July 10, 2024
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The Hot Toddy: A Little Zing for Fighting Wintertime Blues

It’s wintertime and the weather is freezing. Interminable weeks of cold and snow can have even the hardiest among us feeling down (particularly when walking home from hashkama minyan when it is 18 degrees and windy outside). At times like this my thoughts turn to that most delightful of pick-me-ups, the hot toddy.

There is something so very soothing about drinking a hot toddy when coming out of cold weather. Perhaps it’s the way that a hot cocktail can make one feel warm from the inside out, or perhaps it’s because the drink’s alcoholic steam, if only momentarily, can really open up and warm the sinuses. While a hot toddy may not be as effective a gloom-lifter as a week in Miami, it is far more affordable, requires only a modicum of effort to make, and should put a smile on any frosty-cold face.

The term “hot toddy” today can today refer to any hot cocktail, but the hot toddy I always long for is something close to the toddy’s 18th century Celtic roots. A good toddy should be made with malt whiskey, whether Scotch or Irish. While a toddy made with bourbon or rye can be enjoyable, it just doesn’t have the richness and body of the original.

There were no written recipes for the first toddies, and in different lands similar drinks were known by different names. Brits had toddies; Irishmen had skins’ and Americans had slings. In 1862, when Jerry Thomas wrote the world’s first cocktail guide, “How to Mix Drinks or the Bon Vivant’s Companion,” he created distinctions between these terms. In Thomas’ nomenclature a hot toddy is booze with sugar and hot water; a sling is a toddy with a little nutmeg on top; a skin is a toddy without sugar but with the addition of lemon peel; and whiskey punch has both the zest and sugar. (Thomas’s book also has recipes for cold versions of most of these drinks.)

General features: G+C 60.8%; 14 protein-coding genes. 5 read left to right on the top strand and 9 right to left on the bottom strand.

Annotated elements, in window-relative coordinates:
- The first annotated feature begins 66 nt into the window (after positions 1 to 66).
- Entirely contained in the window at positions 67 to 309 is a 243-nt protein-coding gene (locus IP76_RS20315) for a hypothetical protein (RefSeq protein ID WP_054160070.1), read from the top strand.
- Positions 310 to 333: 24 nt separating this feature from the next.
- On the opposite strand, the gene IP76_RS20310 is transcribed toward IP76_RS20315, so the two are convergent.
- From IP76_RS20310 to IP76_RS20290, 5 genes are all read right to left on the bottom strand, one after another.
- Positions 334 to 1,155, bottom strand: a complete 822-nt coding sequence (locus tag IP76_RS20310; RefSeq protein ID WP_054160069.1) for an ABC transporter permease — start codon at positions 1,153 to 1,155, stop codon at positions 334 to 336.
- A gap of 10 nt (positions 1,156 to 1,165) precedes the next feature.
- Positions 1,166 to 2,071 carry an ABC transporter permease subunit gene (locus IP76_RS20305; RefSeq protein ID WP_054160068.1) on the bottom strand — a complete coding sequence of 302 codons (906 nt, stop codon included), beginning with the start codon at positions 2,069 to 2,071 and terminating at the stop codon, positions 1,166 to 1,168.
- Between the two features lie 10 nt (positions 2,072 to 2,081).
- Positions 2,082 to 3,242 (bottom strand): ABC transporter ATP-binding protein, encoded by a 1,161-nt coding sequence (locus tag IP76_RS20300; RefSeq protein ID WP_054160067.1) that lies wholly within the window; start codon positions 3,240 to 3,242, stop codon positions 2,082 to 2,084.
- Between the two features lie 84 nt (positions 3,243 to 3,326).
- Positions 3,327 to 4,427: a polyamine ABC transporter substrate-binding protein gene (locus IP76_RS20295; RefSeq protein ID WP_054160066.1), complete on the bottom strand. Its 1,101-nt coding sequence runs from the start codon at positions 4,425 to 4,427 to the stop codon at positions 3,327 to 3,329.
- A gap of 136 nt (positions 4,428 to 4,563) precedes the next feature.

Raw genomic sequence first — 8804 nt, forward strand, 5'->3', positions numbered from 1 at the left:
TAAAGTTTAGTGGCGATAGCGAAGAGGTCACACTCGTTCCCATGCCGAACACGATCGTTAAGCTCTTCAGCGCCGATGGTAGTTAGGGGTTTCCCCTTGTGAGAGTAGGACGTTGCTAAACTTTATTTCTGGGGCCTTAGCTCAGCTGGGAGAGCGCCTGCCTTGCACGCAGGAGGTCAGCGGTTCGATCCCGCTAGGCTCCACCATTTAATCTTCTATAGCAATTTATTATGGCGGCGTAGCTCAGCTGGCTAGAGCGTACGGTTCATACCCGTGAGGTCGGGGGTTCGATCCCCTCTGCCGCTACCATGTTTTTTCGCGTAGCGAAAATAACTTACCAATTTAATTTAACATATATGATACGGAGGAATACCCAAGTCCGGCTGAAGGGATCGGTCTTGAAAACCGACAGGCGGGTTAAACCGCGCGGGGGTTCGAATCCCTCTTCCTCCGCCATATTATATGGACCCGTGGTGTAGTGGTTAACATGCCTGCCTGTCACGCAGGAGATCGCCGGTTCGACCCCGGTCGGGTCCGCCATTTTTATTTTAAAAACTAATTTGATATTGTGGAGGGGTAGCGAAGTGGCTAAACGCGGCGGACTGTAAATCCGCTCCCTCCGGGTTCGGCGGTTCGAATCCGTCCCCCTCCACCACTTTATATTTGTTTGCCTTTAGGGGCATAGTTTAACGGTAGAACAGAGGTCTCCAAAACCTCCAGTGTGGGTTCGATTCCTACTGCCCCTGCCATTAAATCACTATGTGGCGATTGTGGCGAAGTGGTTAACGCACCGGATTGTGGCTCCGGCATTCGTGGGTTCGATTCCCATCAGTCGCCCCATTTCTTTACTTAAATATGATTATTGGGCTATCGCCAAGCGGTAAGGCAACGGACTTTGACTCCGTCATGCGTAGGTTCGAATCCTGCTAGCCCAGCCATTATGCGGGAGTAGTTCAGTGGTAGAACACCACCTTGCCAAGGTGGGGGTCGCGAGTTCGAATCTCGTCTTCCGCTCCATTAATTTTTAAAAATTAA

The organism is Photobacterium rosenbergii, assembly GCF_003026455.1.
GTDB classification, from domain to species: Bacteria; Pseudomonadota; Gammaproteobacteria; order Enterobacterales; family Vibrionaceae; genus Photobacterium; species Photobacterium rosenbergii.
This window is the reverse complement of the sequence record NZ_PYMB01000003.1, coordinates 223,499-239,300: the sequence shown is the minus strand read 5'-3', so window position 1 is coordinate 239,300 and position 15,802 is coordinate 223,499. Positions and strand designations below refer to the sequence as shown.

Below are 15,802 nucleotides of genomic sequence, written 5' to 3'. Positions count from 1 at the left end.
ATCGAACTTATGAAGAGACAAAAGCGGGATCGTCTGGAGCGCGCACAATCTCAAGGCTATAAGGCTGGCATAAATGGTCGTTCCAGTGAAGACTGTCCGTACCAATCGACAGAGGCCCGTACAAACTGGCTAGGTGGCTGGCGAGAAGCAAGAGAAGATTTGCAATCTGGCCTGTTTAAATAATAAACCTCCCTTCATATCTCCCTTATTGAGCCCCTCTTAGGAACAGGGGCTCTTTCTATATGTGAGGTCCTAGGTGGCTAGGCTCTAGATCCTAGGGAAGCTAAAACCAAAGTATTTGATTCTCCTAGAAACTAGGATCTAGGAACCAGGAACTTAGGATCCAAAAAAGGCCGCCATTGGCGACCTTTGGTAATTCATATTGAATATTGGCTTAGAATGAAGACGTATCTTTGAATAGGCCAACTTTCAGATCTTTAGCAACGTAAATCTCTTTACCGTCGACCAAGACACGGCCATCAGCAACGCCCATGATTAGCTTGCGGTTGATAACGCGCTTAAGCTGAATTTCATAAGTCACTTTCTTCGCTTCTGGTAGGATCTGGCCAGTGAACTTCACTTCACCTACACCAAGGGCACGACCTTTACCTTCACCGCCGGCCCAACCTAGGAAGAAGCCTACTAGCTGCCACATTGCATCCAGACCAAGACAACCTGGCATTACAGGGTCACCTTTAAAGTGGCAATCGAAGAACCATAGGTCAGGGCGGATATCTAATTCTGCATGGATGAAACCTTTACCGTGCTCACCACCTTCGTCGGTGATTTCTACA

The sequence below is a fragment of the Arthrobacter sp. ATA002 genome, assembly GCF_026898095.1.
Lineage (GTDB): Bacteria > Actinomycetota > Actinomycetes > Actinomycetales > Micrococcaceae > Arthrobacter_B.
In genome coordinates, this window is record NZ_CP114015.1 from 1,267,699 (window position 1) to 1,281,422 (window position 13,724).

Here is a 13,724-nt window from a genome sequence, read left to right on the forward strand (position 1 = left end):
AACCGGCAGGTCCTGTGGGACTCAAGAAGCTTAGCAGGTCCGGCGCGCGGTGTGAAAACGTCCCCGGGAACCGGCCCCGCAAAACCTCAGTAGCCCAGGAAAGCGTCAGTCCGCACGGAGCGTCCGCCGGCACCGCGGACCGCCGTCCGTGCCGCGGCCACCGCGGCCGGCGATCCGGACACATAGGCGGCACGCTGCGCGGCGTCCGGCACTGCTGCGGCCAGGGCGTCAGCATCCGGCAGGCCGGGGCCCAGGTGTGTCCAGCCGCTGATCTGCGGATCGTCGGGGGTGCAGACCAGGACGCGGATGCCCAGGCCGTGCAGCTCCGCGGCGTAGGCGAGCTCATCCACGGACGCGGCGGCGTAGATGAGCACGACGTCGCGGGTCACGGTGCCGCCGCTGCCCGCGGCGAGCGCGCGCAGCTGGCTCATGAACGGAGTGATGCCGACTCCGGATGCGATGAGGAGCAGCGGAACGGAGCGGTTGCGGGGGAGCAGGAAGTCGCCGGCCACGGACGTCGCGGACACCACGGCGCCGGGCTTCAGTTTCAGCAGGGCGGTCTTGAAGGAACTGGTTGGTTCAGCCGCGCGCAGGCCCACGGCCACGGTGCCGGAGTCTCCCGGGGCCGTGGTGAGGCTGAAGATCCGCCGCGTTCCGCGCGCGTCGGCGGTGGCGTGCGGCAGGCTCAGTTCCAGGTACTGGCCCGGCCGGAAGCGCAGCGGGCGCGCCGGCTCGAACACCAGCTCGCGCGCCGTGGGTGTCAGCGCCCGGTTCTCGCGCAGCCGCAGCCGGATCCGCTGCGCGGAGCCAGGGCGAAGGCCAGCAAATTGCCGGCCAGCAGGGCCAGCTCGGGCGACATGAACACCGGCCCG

The recipe that follows is based on Thomas’ recipe for Scotch Whisky Punch—yes, I know it’s not “really” a toddy. The recipe will work just as well with Irish whiskey. I have altered the technique by making a sherbet (a citrus and sugar concentrate) that can then be added to individual portions, instead of making a bowl of 12 servings.

2 lemons

¼ cup of demerara sugar (use turbinado if you can’t find the demerara)

Scotch or Irish whiskey—I agree with Thomas’ recommendation of Glenlivet (I think any rich Speyside would work) or Islay. If you prefer Irish, think something malty like Redbreast or Green Spot (or a more affordable malty blend like Black Bush).

Boiling water

Nutmeg (optional)

To make the sherbet:

Using a sharp vegetable peeler, peel the zest off of the lemons, being careful to avoid removing any of the white pith. Put the zest and the peels into a one-pint mason jar, shake well, store at room temperature overnight. In the morning you will find that the sugar has extracted the essential oil from the zest. Add ½ cup of boiling water and shake well to finish dissolving the sugar. This mixture is the sherbet, and if stored in a refrigerator, will stay for about a week.

To make the toddy:

Fill a small mug or heat-proof glass with boiling water to heat the mug, then pour out the water. Add 1 Tbsp. of sherbet (you mainly want the liquid but a bit of peel is OK, too), ¼ cup of whisky and ½ cup of boiling water. Stir. Topping it with a grating of nutmeg is a nice (but optional) touch. A long strip of lemon peel from the sherbet can make a good garnish.

If you prefer a bowl of punch instead of individual toddies, make the sherbet, then pour it into a small crockpot or chafing dish. Add a 750 ml bottle of whiskey, and 4 cups of boiling water. Stir well and (optionally) grate about ¼ of a nutmeg on top. Serves 12.

A note on drinkware: I find it best to prepare hot toddies in those small, footed, glass mugs known as either London Dock glasses or hot toddy glasses. The clear glass allows one to appreciate the color as well as the flavor of the drink. Earthenware mugs and teacups will also, of course, work.


Gamliel Kronemer has been writing for more than 15 years about kosher wine, spirits, cocktails and food in a number of different Jewish newspapers and magazines. He is a contributor to The Jewish Link Wine Guide, set to be released in early April before Pesach.

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